The Real Reasons for Child Abuse Deaths (NCCPR)

It’s easy enough to see how people can leap to the conclusion that the deaths of children
“known to the system” must be the result of “family preservation” or the federal law requiring agencies to make “reasonable efforts” to keep families together.

After all, the cases seem so obvious — especially in hindsight. Often they were not the “tough calls.” And almost everyone in the system has a vested interest in promoting the idea that it was the fault of a law or a policy over which they have no control. But the real reasons children “known to the system” die are very different. And those reasons are well within the control of many of those who point the finger at family
preservation.

When children known to the system die, it is usually because the system is overwhelmed with children who don’t need to be in foster care at all.

  • • In most states, a bachelor’s degree in any subject is all that is required to become a
    child protective worker. After hiring, training generally ranges from minimal to none.
  • Turnover on the job is constant. The worker who goes to a troubled family is likely to
    have little experience.
  • • Working conditions can be appalling. In some child protective offices several workers
    share a phone, in others workers keep files in their cars or piled under their desks.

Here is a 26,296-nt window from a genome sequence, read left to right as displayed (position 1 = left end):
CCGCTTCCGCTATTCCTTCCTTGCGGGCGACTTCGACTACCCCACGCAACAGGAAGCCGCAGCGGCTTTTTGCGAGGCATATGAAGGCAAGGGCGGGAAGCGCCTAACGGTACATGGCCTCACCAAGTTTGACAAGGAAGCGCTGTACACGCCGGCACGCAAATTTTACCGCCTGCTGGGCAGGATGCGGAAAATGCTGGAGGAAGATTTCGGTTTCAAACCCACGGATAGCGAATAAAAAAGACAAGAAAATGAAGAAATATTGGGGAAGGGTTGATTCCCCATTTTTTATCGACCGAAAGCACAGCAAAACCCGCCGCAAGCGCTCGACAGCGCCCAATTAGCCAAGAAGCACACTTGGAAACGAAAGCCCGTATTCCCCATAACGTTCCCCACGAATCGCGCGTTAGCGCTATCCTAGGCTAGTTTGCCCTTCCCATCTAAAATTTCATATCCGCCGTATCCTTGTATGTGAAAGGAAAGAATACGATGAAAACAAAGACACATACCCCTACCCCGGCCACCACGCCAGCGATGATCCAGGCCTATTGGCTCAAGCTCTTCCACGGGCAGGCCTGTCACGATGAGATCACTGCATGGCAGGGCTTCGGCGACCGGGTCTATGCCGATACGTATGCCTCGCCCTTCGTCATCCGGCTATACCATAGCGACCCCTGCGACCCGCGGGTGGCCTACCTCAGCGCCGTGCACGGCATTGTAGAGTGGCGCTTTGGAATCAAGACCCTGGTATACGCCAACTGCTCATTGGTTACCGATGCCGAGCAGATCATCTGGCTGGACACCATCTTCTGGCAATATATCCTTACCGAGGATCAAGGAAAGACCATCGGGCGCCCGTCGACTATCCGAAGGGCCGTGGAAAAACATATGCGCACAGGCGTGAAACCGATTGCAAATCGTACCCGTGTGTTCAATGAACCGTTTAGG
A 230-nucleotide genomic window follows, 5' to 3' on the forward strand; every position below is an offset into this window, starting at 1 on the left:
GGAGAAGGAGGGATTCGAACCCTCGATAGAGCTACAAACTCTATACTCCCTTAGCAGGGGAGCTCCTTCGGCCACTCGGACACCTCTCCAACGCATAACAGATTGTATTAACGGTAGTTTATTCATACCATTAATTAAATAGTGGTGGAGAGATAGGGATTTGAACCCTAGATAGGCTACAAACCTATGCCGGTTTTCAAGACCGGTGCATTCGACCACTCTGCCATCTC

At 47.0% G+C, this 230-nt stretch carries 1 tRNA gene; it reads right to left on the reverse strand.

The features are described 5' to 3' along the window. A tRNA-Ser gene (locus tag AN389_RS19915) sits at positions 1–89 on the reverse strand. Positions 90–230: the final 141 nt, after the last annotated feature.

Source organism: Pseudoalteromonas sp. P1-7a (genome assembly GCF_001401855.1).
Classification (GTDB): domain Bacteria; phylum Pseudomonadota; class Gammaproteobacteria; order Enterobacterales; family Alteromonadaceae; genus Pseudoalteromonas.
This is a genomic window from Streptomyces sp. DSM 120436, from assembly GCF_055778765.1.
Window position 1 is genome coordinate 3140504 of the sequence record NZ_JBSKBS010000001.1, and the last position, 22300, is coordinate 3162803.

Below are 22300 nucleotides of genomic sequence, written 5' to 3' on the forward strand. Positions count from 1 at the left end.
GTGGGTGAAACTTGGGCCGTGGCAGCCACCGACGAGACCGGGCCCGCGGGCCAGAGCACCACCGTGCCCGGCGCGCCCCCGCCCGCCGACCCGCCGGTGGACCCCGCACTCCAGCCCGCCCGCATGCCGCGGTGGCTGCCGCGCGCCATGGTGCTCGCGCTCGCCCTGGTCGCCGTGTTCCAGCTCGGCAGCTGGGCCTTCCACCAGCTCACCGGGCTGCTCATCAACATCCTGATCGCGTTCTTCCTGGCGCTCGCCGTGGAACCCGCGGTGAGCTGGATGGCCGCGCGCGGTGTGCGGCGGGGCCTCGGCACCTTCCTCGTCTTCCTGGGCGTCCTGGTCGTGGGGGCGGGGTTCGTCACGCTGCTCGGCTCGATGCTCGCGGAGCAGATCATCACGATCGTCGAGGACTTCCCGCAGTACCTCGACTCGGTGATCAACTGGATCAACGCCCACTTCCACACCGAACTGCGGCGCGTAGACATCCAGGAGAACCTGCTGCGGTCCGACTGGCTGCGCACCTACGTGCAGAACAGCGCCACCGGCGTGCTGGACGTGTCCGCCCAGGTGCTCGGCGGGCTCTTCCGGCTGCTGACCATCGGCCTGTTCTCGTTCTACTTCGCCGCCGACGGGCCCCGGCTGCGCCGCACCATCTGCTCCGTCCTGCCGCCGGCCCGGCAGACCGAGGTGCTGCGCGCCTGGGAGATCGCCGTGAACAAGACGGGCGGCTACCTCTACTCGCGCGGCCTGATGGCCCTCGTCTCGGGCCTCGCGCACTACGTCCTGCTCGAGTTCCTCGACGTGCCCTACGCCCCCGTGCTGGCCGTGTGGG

• Caseloads often are are enormous, often double, triple or more than the average
    called for in national standards established by the Child Welfare League of America
  • These untrained, inexperienced workers with overwhelming caseloads are sent out to
    make life and death decisions.

    And then, when something goes wrong, the people responsible for creating these appalling conditions blame “reasonable efforts” or “family preservation” because the alternative is to blame themselves.

    Consider some of the very cases that have gotten the most media attention:

  • The case of Adam Mann, killed by his mother in New York City. A city caseworker
    investigating that case acknowledged that she closed the case after only cursory investigation
    because she had “60 or 70 other cases” and didn’t have time to investigate thoroughly.
  • The case of Elisa Izquierdo, allegedly killed by her mother. She was not in a family
    preservation program. But there was an agency working with the family. That agency contacted
    her child protective worker to warn that Elisa was in danger. The worker said he could do nothing
    because he was too busy with other cases.[2]
  • The case of Joseph Wallace, killed by his mother in Chicago. In that case, a family
    preservation worker recommended that the family not be preserved — he recommended to a judge
    that the child be removed. The judge agreed. The child was removed, but the records were lost
    when the family moved to another county. Only then was the child sent home to his death.[3]
  • Not only was family preservation not the cause of the Wallace death — family preservation
    almost saved Joseph Wallace’s life. Yet the Wallace death was blamed on “family preservation” and set off a massive foster care panic. (See Issue Paper 2).

    One of the reasons family preservation is safer than foster care is because family preservation workers generally are better trained than child protective workers. And because they spend so much time with a family, they are often the first to see when a family can’t be preserved — and, contrary to critics’ claims, family preservation workers do indeed place the safety of the children first.